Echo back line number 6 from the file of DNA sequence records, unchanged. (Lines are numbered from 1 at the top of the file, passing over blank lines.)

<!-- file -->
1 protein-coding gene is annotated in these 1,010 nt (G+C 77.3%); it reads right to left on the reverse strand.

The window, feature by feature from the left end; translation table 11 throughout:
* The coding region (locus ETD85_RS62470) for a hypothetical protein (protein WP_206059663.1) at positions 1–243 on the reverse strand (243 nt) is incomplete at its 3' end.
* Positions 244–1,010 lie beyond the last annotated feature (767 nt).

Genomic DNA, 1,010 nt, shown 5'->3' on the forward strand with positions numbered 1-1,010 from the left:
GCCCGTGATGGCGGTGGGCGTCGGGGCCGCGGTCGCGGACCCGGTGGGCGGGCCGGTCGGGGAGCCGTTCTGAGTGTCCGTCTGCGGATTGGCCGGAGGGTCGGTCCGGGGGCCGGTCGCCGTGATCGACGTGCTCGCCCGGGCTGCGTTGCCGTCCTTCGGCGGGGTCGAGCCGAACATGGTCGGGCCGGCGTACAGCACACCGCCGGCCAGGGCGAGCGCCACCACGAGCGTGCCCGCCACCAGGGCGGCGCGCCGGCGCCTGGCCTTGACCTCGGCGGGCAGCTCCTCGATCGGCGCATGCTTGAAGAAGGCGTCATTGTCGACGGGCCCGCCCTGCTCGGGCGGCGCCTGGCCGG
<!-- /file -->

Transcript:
GCCCGTGATGGCGGTGGGCGTCGGGGCCGCGGTCGCGGACCCGGTGGGCGGGCCGGTCGGGGAGCCGTTCTGAGTGTCCGTCTGCGGATTGGCCGGAGGGTCGGTCCGGGGGCCGGTCGCCGTGATCGACGTGCTCGCCCGGGCTGCGTTGCCGTCCTTCGGCGGGGTCGAGCCGAACATGGTCGGGCCGGCGTACAGCACACCGCCGGCCAGGGCGAGCGCCACCACGAGCGTGCCCGCCACCAGGGCGGCGCGCCGGCGCCTGGCCTTGACCTCGGCGGGCAGCTCCTCGATCGGCGCATGCTTGAAGAAGGCGTCATTGTCGACGGGCCCGCCCTGCTCGGGCGGCGCCTGGCCGG